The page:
Not sure how relevant this is for those that have already been operated, but hopefully it is useful for those that might be operated soon.
I have read a few articles on Complete Mesocolic Excision (CME) for colon cancer. This is becoming standard, but apparently it is not applied everywhere.
A couple of decades ago rectal cancer had a very high rate of local recurrence, then surgeons came up with a new technique called "Total mesorectal excision" (TME) which dramatically lowered the rate of local recurrence.
In the last 15 years surgeons have been trying to apply a TME-equivalent technique to colon cancer, they called it "CME", if you google "complete mesocolic excision outcomes" you will find many articles explaining the nature of this technique and the expected advantages
CME has been gaining traction in the last ten years and studies based on the long-term outcomes are slowly becoming available
The main result of CME vs Non-CME is collection of a greater number of lymphatic nodes, lowered local recurrence rate and improved disease-free survival in stages II and III.
https://www.thelancet.com/journals/lano ... 70-2045(19)30573-X/fulltext
Objective: Total mesorectal excision (TME) as proposed by R.J. Heald more than 20 years ago, is nowadays accepted worldwide for optimal rectal cancer surgery. This technique is focused on an intact package of the tumour and its main lymphatic drainage. This concept can be translated into colon cancer surgery, as the mesorectum is only part of the mesenteric planes which cover the colon and its lymphatic drainage like envelopes. According to the concept of TME for rectal cancer, we perform a concept of complete mesocolic excision (CME) for colonic cancer. This technique aims at the separation of the mesocolic from the parietal plane and true central ligation of the supplying arteries and draining veins right at their roots.
This study mentiones the improved "local recurrence free survival" (LRFS) for CME-operated patients.
https://journals.lww.com/annalsofsurger ... on.18.aspx
There were 220 patients in the CME group and 110 patients in the noncomplete mesocolic excision (NCME) group. Baseline characteristics were well balanced. Compared with NCME, CME was associated with a greater number of total lymph nodes (24 vs 20, P = 0.002). Postoperative complications did not differ between the 2 groups. CME had a positive effect on LRFS compared with NCME (100.0% vs 90.2%, log-rank P < 0.001). Mesocolic dissection (100.0% vs 87.9%, log-rank P < 0.001) and nontumor deposits (97.2% vs 91.6%, log-rank P < 0.022) were also associated with improved LRFS.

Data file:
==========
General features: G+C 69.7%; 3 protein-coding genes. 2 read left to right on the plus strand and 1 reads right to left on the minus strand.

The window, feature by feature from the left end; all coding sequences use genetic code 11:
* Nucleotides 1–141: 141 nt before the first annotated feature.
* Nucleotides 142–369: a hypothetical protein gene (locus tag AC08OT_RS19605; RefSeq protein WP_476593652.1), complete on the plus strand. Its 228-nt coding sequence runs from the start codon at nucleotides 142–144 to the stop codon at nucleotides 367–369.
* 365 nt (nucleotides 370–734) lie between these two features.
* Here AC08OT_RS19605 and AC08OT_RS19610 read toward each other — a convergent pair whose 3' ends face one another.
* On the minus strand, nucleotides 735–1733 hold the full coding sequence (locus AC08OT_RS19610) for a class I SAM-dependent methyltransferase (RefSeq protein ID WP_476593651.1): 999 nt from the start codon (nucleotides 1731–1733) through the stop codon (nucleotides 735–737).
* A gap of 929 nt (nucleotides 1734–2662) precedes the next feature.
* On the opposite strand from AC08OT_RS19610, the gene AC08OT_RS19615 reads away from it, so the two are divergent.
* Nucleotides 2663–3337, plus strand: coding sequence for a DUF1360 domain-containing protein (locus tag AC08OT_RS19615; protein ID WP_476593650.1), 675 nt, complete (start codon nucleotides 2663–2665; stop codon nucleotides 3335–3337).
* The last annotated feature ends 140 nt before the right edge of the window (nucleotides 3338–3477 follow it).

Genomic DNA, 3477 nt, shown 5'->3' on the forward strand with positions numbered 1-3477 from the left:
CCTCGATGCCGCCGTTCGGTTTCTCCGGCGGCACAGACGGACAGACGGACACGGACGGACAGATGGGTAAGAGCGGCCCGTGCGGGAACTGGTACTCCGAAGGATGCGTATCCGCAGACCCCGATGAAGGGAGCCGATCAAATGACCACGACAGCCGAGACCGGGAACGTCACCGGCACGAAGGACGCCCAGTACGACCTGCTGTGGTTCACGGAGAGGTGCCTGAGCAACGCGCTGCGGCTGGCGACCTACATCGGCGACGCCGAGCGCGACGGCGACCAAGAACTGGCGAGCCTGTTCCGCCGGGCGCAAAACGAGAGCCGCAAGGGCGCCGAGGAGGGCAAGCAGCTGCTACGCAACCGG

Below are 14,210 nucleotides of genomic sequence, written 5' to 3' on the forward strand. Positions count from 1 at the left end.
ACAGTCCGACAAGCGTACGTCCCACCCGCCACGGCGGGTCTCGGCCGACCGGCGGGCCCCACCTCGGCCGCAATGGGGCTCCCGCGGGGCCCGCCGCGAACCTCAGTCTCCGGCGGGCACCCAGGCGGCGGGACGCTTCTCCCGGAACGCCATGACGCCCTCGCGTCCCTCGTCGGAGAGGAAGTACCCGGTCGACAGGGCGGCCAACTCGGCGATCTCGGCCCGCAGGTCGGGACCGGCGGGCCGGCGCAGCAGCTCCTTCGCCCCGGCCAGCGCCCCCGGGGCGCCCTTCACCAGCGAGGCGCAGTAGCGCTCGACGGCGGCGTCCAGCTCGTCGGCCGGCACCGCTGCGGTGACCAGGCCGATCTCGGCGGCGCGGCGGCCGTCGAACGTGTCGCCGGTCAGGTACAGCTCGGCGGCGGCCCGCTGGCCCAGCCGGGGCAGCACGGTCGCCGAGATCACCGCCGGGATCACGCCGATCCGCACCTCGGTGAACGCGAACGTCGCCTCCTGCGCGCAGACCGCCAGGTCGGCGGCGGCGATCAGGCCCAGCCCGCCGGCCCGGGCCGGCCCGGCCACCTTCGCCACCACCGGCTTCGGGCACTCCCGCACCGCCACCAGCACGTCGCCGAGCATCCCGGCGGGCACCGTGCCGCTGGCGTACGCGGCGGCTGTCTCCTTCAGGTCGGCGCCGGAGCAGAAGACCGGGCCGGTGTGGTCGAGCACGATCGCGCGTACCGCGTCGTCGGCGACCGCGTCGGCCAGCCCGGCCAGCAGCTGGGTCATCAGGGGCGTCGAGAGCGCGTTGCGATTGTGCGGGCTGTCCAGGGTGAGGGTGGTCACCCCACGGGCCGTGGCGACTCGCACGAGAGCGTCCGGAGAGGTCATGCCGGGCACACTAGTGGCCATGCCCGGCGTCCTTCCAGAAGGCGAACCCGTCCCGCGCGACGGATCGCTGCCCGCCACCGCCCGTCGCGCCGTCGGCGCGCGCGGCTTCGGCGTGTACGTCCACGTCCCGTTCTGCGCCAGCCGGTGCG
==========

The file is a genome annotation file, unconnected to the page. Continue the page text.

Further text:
Results: By consequent application of the procedure of CME, we were able to reduce local 5-year recurrence rates in colon cancer from 6.5% in the period from 1978 to 1984 to 3.6% in 1995 to 2002. In the same period, the cancer related 5-year survival rates in patients resected for cure increased from 82.1% to 89.1%.
Results: Recurrence was observed in 13 (11.6%) patients and a significant association between disease stage and recurrence (P < 0.001) was found with a higher proportion of stage IV patients in the recurrence group (46.1% vs. 7.1%). During a median follow-up of 43 months (range 12-149), 13 deaths occurred, all of them due to disease progression. KM curves for all stages showed an estimated survival rate of 51% at 148 months.
Conclusion: Laparoscopic segmental resection with CME appears to be an oncologically safe and effective procedure for treatment of SFC and may be considered as a standard surgical method for elective management of the disease. In the future, routine lymph node mapping could be used to confirm this hypothesis.
https://www.researchgate.net/publicatio ... ic_surgery
...It has been hypothesized that surgical removal of micro metastases may offer an explanation for at least part of the benefit of CME in TNM stage II patients [24, 35]...